How do I know my baby is ready?
How do I know my baby is ready?
Once weaning’s begun and your baby is used to smooth puree, try introducing fork-mashed foods. How will you know they’re ready? Sitting without support, chewing their gums (a sign of teething) and taking more of an interest in food are all clues. They’ll also be drinking from a ‘sippy’ cup, with a little help from you.
What foods should I be giving at this stage?
What foods should I be giving at this stage?
Here are some foods you can start giving. Avoid adding salt or sugar to anything and if anyone in your family has suffered from an allergy, it’s always best to check with your doctor first.

• Meat, fish, poultry, eggs, pulses (lentils or beans)
• Mashed, well-cooked vegetables
• Mashed lentils (dhal), split peas and hummus mixed with veg
• Mashed well-cooked tofu or pulses
• Wheat and other grains, well-grounded nuts and nut butters
• Mashed ripe fruit e.g. banana or cooked, peeled apple and pear
• Full-fat yogurts and cheese
• Finger foods, such as well-cooked carrot sticks, melon slices or Heinz Farley’s Biscuits
• Mashed egg, cooked until solid all the way through
• Heinz Baby foods with mashed texture

    Foods to try at this stage
    Foods to try at this stage

    Vegetables you can introduce at this stage:
    • Cauliflower
    • Mushrooms
    • Spinach
    • Yellow pea and legumes

    Fruits you can introduce at this stage
    • Blueberries
    • Blackcurrant
    • Lemons

    Other foods to introduce at this stage
    • Beef
    • Cheese
    • Chicken
    • Coconut milk
    • Fish (salmon, tuna, sardines)
    • Lamb
    • Lentils
    • Oats
    • Pasta
    • Wheat and whole grains
    • Yogurt

      Foods to avoid at this stage
      Foods to avoid at this stage
      None of these foods are advisable:
      • Whole cow’s milk as a main drink – wait until they’re over 12 months
      • Honey – wait until they’re 12 months
      • Added salt, sugar or spices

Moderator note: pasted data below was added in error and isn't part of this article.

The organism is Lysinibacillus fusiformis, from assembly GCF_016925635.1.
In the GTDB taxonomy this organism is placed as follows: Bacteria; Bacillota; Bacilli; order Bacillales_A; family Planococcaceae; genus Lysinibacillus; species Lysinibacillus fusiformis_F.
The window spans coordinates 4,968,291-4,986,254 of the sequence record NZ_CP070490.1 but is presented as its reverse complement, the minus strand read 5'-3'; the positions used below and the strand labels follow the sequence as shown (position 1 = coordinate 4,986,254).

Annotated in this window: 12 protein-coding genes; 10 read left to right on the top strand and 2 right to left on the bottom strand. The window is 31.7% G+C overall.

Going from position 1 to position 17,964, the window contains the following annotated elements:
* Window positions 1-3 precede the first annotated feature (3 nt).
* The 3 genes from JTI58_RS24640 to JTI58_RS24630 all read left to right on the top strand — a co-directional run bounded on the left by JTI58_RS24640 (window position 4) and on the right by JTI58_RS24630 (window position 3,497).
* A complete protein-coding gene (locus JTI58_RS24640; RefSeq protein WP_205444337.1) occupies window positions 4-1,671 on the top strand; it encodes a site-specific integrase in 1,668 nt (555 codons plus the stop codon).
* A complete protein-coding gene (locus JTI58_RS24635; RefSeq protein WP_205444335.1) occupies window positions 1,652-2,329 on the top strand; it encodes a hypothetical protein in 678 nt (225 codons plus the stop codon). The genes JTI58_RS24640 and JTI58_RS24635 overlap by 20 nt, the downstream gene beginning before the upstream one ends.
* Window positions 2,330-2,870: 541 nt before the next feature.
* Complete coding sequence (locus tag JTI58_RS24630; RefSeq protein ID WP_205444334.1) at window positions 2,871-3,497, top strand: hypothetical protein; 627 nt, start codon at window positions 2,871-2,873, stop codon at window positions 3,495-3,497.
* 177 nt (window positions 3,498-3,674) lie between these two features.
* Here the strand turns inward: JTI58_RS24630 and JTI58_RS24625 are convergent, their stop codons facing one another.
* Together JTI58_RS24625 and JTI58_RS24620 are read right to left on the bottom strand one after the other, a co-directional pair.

• Soft or unpasteurized cheese
      • White fish (e.g. swordfish or marlin)
      • Raw shellfish, as this can cause food poisoning
      Introducing new textures
      Introducing new textures
      Chewing is important for your baby’s muscle development and speech. To help them chew, start with finely mashed foods, then try lumpier mashed textures. When they can sit without help in a high chair, soft or cooked fruits and vegetables are good finger foods.

      At first, offer them with mashed or pureed food. Don’t forget to always supervise your little one during feeding.
      Here are some good ones to try:

      • Finely minced meats, chicken and fish
      • Mashed beans and lentils
      • Chopped egg and avocado

      Feeding your baby safely
      Feeding your baby safely

      Here are some tips to ensure that food is safe and sanitary:

      • Check to ensure vacuum seal is intact
      • Carefully cover and refrigerate all unused food immediately to prevent bacteria growth
      • Leftover store bought baby foods should be properly stored in the refrigerator and used within three days (two days for meat), or otherwise discarded
      • Do not feed straight from the jar as saliva can contaminate the remaining food – saliva transferred from the baby to the food can partially digest the food, making it watery on the surface
      • Seal and store home-prepared food properly – containers should be thoroughly cleaned and have tops that screw on or otherwise fit snugly.
      • Discard all unused frozen foods that have been thawed
      • Throw away all unused refrigerated homemade foods after 24 hours
      • When traveling long distances with your baby, vacuum-packed, store-bought baby food may offer greater food safety in preventing spoilage and bacteria growth compared to homemade foods
      • To prevent infant botulism, do not use honey in feeding infants less than one year of age
      • To prevent salmonella poisoning, cook all eggs and chicken well and do not use products containing raw eggs
      • Check with your healthcare practitioner regarding any food allergies you may be concerned about, like milk or peanuts